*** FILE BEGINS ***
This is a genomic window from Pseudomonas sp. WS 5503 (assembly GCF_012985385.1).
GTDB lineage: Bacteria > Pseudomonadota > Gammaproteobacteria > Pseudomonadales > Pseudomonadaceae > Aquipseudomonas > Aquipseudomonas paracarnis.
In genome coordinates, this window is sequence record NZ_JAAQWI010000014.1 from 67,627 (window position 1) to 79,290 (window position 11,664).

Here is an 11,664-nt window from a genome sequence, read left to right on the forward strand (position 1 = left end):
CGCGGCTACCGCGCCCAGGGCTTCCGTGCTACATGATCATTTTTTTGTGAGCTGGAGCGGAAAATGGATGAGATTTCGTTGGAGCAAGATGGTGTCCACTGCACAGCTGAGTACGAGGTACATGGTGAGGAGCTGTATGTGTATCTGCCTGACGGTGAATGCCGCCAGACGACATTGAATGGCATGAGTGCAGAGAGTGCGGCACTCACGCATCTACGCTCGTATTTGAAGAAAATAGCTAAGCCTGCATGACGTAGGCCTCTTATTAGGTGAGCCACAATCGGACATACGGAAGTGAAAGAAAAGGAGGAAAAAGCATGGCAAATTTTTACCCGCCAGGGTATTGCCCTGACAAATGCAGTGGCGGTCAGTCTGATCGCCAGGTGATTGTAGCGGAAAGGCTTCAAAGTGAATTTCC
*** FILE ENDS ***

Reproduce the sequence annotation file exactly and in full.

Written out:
This is a genomic window from Pseudomonas sp. WS 5503 (assembly GCF_012985385.1).
GTDB lineage: Bacteria > Pseudomonadota > Gammaproteobacteria > Pseudomonadales > Pseudomonadaceae > Aquipseudomonas > Aquipseudomonas paracarnis.
In genome coordinates, this window is sequence record NZ_JAAQWI010000014.1 from 67,627 (window position 1) to 79,290 (window position 11,664).

Here is an 11,664-nt window from a genome sequence, read left to right on the forward strand (position 1 = left end):
CGCGGCTACCGCGCCCAGGGCTTCCGTGCTACATGATCATTTTTTTGTGAGCTGGAGCGGAAAATGGATGAGATTTCGTTGGAGCAAGATGGTGTCCACTGCACAGCTGAGTACGAGGTACATGGTGAGGAGCTGTATGTGTATCTGCCTGACGGTGAATGCCGCCAGACGACATTGAATGGCATGAGTGCAGAGAGTGCGGCACTCACGCATCTACGCTCGTATTTGAAGAAAATAGCTAAGCCTGCATGACGTAGGCCTCTTATTAGGTGAGCCACAATCGGACATACGGAAGTGAAAGAAAAGGAGGAAAAAGCATGGCAAATTTTTACCCGCCAGGGTATTGCCCTGACAAATGCAGTGGCGGTCAGTCTGATCGCCAGGTGATTGTAGCGGAAAGGCTTCAAAGTGAATTTCC